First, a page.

When we get to the time we look for a partner in life; money is a big issue. We look for an insurance, we want our future to be stable. Thus money plays a big role in picking a partner. So while money can’t buy love, it can “buy” people a chance to be evaluated and to be noticed. So in a roundabout way, money equals successes. Success is a “proof” that an individual has the right set of characteristics, thus more likely to be respected and eventually loved. The market economy serves as a basis for the “right” values, and show us how we should live our lives.  Money don’t by love directly, it serves as a basis to evaluate people positively, thus making them more likely to be loved.     

Do We Really Need the Future “convenient store”? and What Does Humanities and Social Sciences Has To Say About It

I live in Japan and research the effect English has on Japanese culture. I usually try to dodge the bullet that is called “Japanese TV,” but when I have to watch it (no choice), it teaches me a lot, not about the world or anything too complicated, but about Japanese culture (though not the way one should expect).

They always have some special on TV, so the one on new year was about inventions and the future. It dealt with various fields, but the one I watched was about the “convenience store of the future.” They showed the evolution of the cashier since everything was done manually until the bar-code scanner. Then they showed the viewers the future, as it is being designed in the R&D section at “Lawson.” In the future, you might have guessed; everything will be automatic. You will put all the products in a basket, put the basket on a designated space, and then automatically the basket will be inserted into a machine. The machine will identify and scan all the products, and give the total sum the customer have to pay. After the payment is complete, everything will already be inserted into a bag for the customer. So only have to take the bag and leave.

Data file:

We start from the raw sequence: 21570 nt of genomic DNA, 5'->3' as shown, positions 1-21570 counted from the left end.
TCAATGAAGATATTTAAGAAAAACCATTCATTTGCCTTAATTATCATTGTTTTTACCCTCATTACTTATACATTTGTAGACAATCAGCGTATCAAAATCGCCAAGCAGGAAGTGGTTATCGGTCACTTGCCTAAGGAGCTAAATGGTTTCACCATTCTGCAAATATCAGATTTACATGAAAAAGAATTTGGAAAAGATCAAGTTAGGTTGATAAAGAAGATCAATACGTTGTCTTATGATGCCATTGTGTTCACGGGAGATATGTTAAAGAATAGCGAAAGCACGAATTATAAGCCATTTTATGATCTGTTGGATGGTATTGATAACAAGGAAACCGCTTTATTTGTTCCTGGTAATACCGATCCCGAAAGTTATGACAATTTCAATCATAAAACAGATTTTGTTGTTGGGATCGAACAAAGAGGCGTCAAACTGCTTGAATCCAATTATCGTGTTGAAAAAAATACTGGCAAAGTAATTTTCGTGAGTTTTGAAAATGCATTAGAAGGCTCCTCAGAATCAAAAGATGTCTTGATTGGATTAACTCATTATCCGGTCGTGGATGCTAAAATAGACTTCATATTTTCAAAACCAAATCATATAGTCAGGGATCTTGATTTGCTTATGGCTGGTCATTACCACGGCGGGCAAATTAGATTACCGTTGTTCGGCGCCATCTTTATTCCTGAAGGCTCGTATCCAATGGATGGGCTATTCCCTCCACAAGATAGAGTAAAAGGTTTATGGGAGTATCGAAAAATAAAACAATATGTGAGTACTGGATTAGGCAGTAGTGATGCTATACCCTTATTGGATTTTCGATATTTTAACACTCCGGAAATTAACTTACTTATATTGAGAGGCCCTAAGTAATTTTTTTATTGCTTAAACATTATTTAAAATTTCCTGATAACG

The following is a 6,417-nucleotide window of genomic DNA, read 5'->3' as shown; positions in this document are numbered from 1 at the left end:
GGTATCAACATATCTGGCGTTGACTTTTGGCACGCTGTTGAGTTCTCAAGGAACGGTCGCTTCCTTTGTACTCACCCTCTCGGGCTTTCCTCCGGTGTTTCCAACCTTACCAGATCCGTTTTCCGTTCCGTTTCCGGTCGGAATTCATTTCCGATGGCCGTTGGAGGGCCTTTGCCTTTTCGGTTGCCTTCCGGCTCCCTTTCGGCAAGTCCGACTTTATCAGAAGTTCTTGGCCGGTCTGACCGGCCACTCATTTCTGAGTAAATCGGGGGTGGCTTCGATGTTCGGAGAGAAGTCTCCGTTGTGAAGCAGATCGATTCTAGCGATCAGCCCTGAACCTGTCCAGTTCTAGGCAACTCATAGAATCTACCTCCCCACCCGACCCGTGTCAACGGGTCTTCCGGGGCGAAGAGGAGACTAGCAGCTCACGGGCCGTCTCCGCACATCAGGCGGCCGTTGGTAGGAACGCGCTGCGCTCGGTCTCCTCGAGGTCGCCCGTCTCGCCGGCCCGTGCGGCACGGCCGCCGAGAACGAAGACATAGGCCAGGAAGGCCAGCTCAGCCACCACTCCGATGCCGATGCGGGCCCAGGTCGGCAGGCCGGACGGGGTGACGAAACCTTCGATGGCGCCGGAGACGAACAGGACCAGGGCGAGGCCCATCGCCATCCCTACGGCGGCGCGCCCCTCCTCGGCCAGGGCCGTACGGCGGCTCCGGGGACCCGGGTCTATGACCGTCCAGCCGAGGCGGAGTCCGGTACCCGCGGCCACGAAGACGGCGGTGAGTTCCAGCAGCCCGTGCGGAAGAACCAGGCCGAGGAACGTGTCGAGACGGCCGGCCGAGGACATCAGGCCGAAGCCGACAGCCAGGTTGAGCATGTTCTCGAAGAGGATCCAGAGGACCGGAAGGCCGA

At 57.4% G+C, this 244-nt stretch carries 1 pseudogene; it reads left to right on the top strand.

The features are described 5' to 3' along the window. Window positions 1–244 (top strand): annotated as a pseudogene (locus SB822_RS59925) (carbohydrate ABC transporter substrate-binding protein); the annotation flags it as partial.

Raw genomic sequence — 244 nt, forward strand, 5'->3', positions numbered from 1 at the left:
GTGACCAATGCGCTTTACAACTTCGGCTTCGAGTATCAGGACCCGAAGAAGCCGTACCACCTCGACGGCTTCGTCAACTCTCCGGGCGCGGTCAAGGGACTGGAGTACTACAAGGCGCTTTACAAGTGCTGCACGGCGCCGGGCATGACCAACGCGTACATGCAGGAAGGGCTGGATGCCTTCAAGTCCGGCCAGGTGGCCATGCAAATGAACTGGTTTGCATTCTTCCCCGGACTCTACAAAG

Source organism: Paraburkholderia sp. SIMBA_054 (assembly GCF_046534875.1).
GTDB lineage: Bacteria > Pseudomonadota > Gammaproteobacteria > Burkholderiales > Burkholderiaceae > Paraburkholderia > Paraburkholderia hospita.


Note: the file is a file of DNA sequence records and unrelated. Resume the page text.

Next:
Now, the superficial thinking is “how cool” and how convenient. The second or the third (or fifth) thought must be “why do we need this? Why do we need to make things so trivial MORE efficient and straightforward? I can understand when someone wants to create a better metal; there is a need to consider the process and find ways to make it better and efficient. However, why does this thinking is diffusing into spheres that don’t need it? Why does it matter if a person needs to put the groceries in the bag or a machine?

In my neighborhood back home, the guy who ran the mini-market still works as he worked back in the 70s. No one has ever complained about it. Even though sometimes people get the feeling that he “invents” prices because there is no way he remembers everything by heart. On the contrary, it felt warm and personal. He ignores debts of poor customers and gives food for free to people in need. He has donation boxes all over the place and he is always cheerful and nice. His mini-market act as a center of the neighborhood, when people meet they can have their “gossip” quota filled up. We will lose all this Value if it will be done by machines. This value is transparent to way the market operates and values things. This is important, and this will go away by the same people who argue that “it will make our live easier”. Who made you in charge of our lives?